“The Lieutenant has.” Lady Hawthorne “It is one of her old friends that was murdered. I’m just not sure she’s going to get the answers she wants. There are reports, and there is what happened.” Isobelle made to stand, “If you have other plans then, I’ll leave you to them. Again, thank you for your service to the Barony.”
Errol, never one to leave a potential paycheque on the table, jumps up. “With all due respect, your ladyship. We haven’t said no, yet. Let me consult with my colleagues about this, and then we’ll send word to your manor.”
“Alright then,” Isobelle gave him a short bow, “Thank you for your time.” She turned and left.
After she was well out of earshot Benedikt spoke up, “Is obvious and simple ploy to get rid of us.” He huffed, “I say we just go as planned, towards better weather.”
Tatiana watched the exchange from her perch. “‘Meow meow,’ said the catspaw.” She took another mouthful of wine and added, “I don’t think she cares about getting rid of us. She’s got to know we were about to leave, anyway.”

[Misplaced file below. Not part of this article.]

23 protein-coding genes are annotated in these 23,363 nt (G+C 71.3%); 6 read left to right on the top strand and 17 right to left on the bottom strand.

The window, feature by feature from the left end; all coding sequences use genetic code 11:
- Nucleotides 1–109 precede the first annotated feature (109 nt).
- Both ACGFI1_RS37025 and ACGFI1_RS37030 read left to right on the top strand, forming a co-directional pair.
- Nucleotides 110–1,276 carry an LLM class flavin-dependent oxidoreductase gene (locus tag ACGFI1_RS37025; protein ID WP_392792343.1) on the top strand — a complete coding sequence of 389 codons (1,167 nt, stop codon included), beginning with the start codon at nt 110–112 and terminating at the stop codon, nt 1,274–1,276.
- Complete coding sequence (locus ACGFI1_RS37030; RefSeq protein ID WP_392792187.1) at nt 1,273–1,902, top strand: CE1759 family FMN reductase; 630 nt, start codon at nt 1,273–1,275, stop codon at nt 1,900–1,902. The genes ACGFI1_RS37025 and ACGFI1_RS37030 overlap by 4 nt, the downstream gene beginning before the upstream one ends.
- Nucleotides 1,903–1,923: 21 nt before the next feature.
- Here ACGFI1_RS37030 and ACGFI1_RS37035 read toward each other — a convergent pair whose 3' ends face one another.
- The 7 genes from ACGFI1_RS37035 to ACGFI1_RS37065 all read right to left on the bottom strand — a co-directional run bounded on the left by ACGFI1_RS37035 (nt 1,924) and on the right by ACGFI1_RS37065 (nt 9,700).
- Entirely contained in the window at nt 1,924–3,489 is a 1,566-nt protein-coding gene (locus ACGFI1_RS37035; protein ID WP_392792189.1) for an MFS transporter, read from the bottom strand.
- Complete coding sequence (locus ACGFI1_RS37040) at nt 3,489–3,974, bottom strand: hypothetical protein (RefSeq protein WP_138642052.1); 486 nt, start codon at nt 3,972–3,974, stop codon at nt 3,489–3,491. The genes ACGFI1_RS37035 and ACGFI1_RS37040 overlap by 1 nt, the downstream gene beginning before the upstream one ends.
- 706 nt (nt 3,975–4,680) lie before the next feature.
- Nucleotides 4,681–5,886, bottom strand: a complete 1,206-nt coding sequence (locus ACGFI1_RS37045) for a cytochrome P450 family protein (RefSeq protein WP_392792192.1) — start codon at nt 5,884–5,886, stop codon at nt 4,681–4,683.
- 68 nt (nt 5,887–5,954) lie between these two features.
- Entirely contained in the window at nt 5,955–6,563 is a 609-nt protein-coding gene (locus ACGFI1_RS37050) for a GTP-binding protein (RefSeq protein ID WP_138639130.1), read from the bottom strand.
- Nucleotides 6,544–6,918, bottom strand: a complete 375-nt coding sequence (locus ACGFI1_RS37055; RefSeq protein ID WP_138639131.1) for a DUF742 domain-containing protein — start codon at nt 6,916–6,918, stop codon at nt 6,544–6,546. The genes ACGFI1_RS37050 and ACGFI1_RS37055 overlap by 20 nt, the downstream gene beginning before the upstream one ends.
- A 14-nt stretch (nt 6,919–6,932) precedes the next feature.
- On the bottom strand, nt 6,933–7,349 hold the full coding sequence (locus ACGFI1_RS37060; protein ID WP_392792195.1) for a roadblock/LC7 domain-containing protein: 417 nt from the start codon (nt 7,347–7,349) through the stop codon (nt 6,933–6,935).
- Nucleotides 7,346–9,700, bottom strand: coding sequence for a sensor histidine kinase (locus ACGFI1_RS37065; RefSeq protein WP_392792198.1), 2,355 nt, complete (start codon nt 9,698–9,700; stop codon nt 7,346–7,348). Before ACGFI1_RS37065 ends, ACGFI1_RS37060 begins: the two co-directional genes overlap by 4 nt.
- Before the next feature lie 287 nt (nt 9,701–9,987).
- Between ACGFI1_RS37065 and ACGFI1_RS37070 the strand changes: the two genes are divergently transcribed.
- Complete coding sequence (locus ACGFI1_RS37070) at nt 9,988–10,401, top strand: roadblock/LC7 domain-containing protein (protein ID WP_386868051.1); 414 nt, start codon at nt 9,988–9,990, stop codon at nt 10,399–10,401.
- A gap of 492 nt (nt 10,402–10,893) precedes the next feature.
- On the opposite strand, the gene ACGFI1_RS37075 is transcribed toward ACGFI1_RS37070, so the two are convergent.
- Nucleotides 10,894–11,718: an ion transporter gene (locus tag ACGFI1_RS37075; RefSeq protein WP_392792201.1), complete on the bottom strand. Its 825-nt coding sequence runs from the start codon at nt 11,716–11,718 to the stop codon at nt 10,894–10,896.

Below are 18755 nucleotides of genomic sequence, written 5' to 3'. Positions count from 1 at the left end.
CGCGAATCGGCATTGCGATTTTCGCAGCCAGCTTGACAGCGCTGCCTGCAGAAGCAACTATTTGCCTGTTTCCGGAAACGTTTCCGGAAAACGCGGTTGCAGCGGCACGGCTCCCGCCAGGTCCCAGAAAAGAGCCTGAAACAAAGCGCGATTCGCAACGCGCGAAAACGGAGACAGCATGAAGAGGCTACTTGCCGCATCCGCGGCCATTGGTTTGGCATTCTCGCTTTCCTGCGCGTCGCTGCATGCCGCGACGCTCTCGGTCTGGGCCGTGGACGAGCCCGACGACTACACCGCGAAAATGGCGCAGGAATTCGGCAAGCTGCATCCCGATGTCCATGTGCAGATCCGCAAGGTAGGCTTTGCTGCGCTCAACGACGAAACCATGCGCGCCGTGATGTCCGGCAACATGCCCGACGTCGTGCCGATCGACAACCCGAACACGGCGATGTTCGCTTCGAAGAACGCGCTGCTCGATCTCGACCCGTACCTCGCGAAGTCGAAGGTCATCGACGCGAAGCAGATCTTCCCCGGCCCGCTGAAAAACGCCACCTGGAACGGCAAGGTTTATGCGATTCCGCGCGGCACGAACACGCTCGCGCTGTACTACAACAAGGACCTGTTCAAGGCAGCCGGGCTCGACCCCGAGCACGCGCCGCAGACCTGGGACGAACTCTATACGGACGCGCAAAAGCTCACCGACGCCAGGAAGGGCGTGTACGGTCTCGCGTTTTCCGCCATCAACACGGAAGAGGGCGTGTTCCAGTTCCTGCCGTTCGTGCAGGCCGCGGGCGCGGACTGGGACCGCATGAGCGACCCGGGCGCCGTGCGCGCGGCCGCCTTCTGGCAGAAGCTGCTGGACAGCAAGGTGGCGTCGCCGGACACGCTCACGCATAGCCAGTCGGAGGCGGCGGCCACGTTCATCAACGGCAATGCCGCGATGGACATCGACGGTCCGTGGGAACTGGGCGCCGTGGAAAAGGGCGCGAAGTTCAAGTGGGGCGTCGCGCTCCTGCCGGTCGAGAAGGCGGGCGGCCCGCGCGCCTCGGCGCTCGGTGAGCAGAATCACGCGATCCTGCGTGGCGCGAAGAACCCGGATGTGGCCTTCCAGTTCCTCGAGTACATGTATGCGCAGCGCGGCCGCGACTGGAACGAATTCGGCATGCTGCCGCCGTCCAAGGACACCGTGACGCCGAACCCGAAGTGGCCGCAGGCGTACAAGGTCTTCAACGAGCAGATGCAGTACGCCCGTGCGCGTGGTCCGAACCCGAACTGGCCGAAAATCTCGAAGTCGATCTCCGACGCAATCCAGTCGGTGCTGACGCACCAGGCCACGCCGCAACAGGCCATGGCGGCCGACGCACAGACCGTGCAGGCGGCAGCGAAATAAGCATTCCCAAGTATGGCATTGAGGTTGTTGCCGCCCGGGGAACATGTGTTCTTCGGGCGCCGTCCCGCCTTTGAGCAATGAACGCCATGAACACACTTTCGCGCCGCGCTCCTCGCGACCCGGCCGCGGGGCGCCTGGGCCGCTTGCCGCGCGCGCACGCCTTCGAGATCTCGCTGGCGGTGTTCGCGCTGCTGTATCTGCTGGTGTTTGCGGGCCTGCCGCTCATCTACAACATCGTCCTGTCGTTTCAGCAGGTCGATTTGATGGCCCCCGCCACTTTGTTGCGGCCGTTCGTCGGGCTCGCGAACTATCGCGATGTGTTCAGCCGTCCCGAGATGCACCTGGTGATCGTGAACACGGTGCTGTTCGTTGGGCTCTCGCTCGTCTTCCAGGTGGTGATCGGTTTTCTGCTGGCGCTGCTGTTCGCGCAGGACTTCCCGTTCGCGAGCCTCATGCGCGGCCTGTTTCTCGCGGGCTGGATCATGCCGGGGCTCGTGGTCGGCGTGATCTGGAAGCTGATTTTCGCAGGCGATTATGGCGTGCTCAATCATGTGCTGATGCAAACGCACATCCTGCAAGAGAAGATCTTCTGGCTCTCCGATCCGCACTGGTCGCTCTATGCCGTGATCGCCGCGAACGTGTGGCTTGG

Her eyes narrowed as she pondered the matter. “It was O’Derry’s friend that got whacked. The Draconians aren’t going to give her the answers she wants. Two plus two equals cover-up.”
She hiccupped. “I have got to get drunk more often, it slows my thoughts down enough that I can actually see them.”
“*We* didn’t know we were going to leave until just now,” Errol said. “Unless she can see the future (which I doubt).”
He sighs. “Dang it, this complicates things for us. If Bennie is right and she just wants to get rid of us, then no problem. We were planning to go anyway. Heck, I don’t mind taking some of her coin to do what we were going to do anyway. But I’m not sure we want to take the northern route. It’s longer, and if winter sets in while we’re on the road…”